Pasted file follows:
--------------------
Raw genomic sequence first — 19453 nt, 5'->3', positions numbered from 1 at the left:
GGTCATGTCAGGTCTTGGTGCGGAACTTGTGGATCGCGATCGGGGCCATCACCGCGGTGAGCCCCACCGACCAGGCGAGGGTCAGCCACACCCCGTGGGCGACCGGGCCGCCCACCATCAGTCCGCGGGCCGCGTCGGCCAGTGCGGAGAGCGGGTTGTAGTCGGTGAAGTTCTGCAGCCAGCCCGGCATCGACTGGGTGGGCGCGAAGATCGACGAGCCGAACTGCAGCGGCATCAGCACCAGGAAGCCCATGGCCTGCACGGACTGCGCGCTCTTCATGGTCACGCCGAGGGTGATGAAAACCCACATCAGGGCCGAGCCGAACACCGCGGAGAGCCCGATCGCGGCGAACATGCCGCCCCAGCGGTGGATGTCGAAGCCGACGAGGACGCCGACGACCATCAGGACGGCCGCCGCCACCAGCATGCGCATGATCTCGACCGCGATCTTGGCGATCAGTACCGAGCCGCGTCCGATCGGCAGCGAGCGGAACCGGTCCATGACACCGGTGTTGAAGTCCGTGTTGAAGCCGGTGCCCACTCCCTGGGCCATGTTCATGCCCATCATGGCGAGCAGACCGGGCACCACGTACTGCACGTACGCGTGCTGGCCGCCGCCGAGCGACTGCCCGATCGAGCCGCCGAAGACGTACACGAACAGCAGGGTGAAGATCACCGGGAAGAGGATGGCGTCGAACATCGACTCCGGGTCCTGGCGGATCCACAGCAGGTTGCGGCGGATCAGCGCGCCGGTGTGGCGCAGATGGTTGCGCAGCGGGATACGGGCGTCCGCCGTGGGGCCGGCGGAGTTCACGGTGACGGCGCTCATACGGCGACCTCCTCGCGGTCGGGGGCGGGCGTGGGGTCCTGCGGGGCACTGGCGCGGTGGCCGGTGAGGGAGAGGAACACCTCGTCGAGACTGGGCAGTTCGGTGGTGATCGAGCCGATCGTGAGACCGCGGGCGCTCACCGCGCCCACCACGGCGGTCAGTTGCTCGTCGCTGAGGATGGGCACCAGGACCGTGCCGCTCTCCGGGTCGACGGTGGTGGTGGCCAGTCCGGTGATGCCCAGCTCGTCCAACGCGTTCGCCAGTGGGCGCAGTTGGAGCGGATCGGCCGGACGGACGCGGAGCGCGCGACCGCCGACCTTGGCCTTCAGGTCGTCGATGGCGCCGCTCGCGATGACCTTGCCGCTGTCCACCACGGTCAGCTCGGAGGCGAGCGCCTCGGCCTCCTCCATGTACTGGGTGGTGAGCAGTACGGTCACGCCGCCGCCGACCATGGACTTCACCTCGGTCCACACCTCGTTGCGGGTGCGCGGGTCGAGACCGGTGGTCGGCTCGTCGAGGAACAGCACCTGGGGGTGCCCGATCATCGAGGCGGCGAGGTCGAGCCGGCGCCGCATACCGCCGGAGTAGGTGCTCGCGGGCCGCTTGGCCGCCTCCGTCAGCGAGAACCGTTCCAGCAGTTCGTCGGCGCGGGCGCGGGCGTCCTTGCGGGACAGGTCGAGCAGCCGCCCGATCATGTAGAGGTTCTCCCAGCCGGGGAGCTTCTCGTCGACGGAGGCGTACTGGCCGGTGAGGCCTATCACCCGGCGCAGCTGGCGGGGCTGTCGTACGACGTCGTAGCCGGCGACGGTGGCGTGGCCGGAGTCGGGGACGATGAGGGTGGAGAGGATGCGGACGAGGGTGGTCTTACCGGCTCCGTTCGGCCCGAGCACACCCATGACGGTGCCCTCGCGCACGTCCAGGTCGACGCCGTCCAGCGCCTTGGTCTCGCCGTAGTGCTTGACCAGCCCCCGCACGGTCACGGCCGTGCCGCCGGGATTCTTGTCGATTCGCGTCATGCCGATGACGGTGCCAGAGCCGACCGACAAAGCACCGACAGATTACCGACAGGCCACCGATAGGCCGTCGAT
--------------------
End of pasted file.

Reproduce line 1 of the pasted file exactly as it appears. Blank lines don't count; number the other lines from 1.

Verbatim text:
Raw genomic sequence first — 19453 nt, 5'->3', positions numbered from 1 at the left: